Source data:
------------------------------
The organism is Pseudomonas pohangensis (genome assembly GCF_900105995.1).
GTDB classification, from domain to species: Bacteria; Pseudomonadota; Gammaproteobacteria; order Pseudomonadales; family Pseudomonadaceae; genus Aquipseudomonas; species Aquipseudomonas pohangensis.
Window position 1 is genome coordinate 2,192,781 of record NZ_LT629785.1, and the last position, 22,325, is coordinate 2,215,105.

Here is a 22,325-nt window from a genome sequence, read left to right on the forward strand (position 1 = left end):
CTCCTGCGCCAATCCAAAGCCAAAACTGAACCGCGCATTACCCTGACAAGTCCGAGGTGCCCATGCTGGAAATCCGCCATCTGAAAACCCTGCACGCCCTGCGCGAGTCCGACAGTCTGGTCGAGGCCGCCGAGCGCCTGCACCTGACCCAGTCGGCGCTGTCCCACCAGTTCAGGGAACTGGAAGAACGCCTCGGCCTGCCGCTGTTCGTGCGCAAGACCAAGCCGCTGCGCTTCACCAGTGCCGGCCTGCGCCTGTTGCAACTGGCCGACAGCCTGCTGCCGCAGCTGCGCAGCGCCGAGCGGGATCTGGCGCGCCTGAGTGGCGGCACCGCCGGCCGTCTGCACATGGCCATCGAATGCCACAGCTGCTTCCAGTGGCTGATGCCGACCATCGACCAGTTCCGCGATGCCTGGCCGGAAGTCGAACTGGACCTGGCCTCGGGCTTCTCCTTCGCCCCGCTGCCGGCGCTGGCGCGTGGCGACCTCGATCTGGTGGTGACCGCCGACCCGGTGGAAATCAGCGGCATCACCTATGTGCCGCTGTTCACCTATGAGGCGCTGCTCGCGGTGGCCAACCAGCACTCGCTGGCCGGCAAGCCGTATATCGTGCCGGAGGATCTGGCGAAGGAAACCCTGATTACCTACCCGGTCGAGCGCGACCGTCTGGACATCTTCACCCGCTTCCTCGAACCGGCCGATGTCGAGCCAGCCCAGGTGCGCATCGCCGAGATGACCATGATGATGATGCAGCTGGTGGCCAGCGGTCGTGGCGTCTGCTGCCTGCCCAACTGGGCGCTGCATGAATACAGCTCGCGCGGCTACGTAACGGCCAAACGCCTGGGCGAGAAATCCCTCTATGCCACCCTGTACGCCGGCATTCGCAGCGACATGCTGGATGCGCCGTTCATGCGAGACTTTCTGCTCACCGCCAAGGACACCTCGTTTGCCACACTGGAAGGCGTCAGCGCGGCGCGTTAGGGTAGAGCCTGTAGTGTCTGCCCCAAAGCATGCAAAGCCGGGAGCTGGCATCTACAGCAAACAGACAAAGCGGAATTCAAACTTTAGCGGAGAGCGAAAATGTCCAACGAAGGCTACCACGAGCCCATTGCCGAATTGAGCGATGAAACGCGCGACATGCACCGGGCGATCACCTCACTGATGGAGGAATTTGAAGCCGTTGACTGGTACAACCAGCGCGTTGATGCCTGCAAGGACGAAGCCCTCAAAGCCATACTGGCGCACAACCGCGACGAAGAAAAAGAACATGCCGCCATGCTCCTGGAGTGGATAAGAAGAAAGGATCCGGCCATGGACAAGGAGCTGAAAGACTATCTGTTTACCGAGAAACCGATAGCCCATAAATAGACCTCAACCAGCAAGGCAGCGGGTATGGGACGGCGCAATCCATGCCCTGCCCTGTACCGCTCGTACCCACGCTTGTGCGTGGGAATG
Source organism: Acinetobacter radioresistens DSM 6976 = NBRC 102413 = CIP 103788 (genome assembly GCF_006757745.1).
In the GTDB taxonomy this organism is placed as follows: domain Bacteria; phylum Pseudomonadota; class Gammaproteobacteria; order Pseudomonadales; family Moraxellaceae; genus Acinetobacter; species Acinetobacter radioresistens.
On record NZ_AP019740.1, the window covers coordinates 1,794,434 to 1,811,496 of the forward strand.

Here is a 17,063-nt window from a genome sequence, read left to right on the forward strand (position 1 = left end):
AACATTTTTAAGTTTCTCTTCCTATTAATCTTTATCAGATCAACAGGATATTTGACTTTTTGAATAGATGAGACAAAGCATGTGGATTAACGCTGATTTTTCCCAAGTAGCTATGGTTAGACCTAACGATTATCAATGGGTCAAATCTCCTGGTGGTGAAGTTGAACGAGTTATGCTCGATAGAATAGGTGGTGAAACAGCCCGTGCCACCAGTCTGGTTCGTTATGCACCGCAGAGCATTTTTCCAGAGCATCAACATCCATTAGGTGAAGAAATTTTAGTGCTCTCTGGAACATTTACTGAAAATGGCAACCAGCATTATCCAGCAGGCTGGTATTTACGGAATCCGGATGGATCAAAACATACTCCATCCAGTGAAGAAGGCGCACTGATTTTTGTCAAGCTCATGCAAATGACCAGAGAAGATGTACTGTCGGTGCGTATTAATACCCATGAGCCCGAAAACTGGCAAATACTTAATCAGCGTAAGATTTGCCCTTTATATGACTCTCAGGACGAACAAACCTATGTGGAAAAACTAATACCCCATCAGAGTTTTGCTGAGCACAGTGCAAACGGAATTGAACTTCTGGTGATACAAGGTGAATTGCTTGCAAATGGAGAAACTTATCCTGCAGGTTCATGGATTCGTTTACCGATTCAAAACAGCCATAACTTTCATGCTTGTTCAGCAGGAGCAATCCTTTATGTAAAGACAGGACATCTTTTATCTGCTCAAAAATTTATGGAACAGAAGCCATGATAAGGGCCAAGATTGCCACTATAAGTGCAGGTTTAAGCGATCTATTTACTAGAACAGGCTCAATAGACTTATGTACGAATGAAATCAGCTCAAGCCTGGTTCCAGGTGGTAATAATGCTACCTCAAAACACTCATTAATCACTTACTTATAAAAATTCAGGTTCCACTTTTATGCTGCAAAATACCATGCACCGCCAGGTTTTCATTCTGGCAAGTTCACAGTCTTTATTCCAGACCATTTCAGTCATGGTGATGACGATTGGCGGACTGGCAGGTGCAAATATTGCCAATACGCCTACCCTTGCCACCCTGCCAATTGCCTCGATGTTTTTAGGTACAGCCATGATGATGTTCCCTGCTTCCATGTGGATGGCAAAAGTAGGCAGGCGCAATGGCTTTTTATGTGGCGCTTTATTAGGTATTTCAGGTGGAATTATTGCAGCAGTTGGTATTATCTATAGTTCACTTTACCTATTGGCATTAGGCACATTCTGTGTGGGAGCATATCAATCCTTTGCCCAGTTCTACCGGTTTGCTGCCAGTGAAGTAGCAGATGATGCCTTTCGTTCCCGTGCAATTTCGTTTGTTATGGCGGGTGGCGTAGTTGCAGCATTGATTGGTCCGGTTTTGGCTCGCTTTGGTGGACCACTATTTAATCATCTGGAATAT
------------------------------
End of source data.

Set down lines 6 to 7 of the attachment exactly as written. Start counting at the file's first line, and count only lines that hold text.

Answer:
Source organism: Acinetobacter radioresistens DSM 6976 = NBRC 102413 = CIP 103788 (genome assembly GCF_006757745.1).
In the GTDB taxonomy this organism is placed as follows: domain Bacteria; phylum Pseudomonadota; class Gammaproteobacteria; order Pseudomonadales; family Moraxellaceae; genus Acinetobacter; species Acinetobacter radioresistens.